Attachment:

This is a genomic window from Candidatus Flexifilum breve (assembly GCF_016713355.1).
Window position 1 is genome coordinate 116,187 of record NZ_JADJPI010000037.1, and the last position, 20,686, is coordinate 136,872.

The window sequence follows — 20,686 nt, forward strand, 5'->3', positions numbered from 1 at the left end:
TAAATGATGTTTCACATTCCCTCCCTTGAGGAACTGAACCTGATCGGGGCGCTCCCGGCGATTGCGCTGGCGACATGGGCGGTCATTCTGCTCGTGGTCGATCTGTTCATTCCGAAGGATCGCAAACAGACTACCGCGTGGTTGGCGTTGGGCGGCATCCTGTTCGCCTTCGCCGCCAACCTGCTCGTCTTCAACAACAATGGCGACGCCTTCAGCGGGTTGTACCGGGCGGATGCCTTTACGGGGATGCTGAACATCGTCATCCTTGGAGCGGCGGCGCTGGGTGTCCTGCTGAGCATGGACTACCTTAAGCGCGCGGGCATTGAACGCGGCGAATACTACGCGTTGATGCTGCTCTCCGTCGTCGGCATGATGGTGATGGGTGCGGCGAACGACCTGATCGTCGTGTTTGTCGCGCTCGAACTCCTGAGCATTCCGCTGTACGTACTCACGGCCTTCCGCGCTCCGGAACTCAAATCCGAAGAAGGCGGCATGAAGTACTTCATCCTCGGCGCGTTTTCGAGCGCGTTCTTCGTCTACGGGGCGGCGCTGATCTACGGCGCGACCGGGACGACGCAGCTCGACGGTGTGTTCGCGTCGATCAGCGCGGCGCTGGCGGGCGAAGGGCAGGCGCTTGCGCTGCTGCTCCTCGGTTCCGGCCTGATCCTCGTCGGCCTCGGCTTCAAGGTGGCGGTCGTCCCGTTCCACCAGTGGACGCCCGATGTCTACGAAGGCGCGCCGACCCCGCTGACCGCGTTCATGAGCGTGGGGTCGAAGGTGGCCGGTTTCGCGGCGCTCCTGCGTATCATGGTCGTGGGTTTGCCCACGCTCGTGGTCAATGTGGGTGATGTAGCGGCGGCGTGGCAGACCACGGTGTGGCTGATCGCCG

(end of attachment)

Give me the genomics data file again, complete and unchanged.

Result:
This is a genomic window from Candidatus Flexifilum breve (assembly GCF_016713355.1).
Window position 1 is genome coordinate 116,187 of record NZ_JADJPI010000037.1, and the last position, 20,686, is coordinate 136,872.

The window sequence follows — 20,686 nt, forward strand, 5'->3', positions numbered from 1 at the left end:
TAAATGATGTTTCACATTCCCTCCCTTGAGGAACTGAACCTGATCGGGGCGCTCCCGGCGATTGCGCTGGCGACATGGGCGGTCATTCTGCTCGTGGTCGATCTGTTCATTCCGAAGGATCGCAAACAGACTACCGCGTGGTTGGCGTTGGGCGGCATCCTGTTCGCCTTCGCCGCCAACCTGCTCGTCTTCAACAACAATGGCGACGCCTTCAGCGGGTTGTACCGGGCGGATGCCTTTACGGGGATGCTGAACATCGTCATCCTTGGAGCGGCGGCGCTGGGTGTCCTGCTGAGCATGGACTACCTTAAGCGCGCGGGCATTGAACGCGGCGAATACTACGCGTTGATGCTGCTCTCCGTCGTCGGCATGATGGTGATGGGTGCGGCGAACGACCTGATCGTCGTGTTTGTCGCGCTCGAACTCCTGAGCATTCCGCTGTACGTACTCACGGCCTTCCGCGCTCCGGAACTCAAATCCGAAGAAGGCGGCATGAAGTACTTCATCCTCGGCGCGTTTTCGAGCGCGTTCTTCGTCTACGGGGCGGCGCTGATCTACGGCGCGACCGGGACGACGCAGCTCGACGGTGTGTTCGCGTCGATCAGCGCGGCGCTGGCGGGCGAAGGGCAGGCGCTTGCGCTGCTGCTCCTCGGTTCCGGCCTGATCCTCGTCGGCCTCGGCTTCAAGGTGGCGGTCGTCCCGTTCCACCAGTGGACGCCCGATGTCTACGAAGGCGCGCCGACCCCGCTGACCGCGTTCATGAGCGTGGGGTCGAAGGTGGCCGGTTTCGCGGCGCTCCTGCGTATCATGGTCGTGGGTTTGCCCACGCTCGTGGTCAATGTGGGTGATGTAGCGGCGGCGTGGCAGACCACGGTGTGGCTGATCGCCG